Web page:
An inspiration to generations, Helen Adams Keller (1880-1968) was blind, deaf, and mute after an illness at age nineteen months. She did not utter her first word until she was seven.
"Alone we can do so little, together we can do so much," she believed.
Her extraordinary teacher and life-long friend, Anne Mansfield Sullivan (1866-1936) was nearly blind herself and used her gift of tenacity and spirit to force Helen's mind from the dark.
Hour upon hour, Sullivan signed words into Helen's hand until the word W-A-T-E-R burst through. "That living word awakened my soul, gave it light, hope, joy, set it free!" Keller understood and learned quickly. Touching a person's face, feeling the vibrations in the throat, and "reading" what they said as they spoke.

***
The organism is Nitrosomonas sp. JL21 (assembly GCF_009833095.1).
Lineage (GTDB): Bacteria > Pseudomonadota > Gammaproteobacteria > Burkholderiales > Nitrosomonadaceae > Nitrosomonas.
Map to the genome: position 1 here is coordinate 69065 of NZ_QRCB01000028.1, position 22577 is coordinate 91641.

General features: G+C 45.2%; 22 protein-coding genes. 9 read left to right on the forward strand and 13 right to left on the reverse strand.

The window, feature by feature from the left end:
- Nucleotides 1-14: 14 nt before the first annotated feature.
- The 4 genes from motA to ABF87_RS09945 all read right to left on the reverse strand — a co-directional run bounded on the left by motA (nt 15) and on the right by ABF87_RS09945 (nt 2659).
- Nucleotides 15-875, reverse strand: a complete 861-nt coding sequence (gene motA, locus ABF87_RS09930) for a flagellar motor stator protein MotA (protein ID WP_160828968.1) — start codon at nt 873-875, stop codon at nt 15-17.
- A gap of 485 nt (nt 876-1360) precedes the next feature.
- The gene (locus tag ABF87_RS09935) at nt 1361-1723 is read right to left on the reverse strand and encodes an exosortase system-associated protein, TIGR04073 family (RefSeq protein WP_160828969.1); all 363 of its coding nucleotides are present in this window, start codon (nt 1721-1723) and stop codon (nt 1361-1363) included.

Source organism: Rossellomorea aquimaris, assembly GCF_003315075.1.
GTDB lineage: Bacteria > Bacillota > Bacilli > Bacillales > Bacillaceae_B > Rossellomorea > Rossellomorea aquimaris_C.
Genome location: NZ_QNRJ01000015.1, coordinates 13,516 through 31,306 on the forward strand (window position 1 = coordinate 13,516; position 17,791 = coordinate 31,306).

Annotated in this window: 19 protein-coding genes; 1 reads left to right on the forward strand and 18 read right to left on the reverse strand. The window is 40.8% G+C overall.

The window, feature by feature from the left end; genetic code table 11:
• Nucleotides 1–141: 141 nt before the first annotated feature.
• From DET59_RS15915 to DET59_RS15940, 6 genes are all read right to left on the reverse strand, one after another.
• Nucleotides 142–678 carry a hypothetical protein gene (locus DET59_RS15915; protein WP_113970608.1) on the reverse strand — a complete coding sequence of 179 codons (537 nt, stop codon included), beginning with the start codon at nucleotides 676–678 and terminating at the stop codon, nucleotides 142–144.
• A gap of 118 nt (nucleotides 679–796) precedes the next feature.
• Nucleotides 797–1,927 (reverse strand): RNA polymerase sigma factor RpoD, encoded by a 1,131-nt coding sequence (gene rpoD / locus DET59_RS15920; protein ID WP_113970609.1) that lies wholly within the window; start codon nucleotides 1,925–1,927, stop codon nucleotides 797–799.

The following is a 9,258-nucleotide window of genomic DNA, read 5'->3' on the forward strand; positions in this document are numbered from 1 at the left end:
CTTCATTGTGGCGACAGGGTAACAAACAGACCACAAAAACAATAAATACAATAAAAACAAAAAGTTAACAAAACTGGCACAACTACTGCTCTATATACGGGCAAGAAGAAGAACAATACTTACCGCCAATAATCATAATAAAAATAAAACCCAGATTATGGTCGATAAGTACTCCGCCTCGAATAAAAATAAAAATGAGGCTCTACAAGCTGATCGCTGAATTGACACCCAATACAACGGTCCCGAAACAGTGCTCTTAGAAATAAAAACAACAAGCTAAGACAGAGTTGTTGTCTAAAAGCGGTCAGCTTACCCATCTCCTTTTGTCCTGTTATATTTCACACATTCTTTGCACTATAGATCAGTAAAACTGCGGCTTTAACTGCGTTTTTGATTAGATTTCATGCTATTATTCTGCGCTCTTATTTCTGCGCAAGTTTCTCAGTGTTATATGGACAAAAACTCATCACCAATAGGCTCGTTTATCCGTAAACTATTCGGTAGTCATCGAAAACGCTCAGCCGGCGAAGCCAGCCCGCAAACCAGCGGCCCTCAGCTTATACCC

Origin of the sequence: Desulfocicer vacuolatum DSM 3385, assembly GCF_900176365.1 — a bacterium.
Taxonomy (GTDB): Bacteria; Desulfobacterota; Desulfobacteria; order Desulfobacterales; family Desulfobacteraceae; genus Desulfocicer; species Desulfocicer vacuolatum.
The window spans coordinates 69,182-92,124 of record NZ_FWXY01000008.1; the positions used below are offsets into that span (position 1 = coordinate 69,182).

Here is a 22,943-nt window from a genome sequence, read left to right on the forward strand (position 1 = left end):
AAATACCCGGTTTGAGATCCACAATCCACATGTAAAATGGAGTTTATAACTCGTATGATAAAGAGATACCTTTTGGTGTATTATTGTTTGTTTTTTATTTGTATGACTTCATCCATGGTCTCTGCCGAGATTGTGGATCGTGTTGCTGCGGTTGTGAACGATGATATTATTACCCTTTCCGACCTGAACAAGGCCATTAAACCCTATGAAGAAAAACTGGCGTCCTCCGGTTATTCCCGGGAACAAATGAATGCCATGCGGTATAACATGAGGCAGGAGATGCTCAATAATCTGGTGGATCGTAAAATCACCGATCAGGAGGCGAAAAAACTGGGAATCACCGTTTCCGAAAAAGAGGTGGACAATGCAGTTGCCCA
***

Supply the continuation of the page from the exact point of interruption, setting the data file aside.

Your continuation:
With optimism and inspiration, Helen Keller became a living miracle, graduating cum laude from Radcliffe College in 1904. She inspired the world as a writer for United Press International and other publications. She also was a powerful public speaker.
An advocate of social reform for the treatment of the handicapped, Keller once said, "The best and most beautiful things in the world cannot be seen or even touched. They must be felt with the heart."
More Helen KELLER Quotations
Miracles happen every day.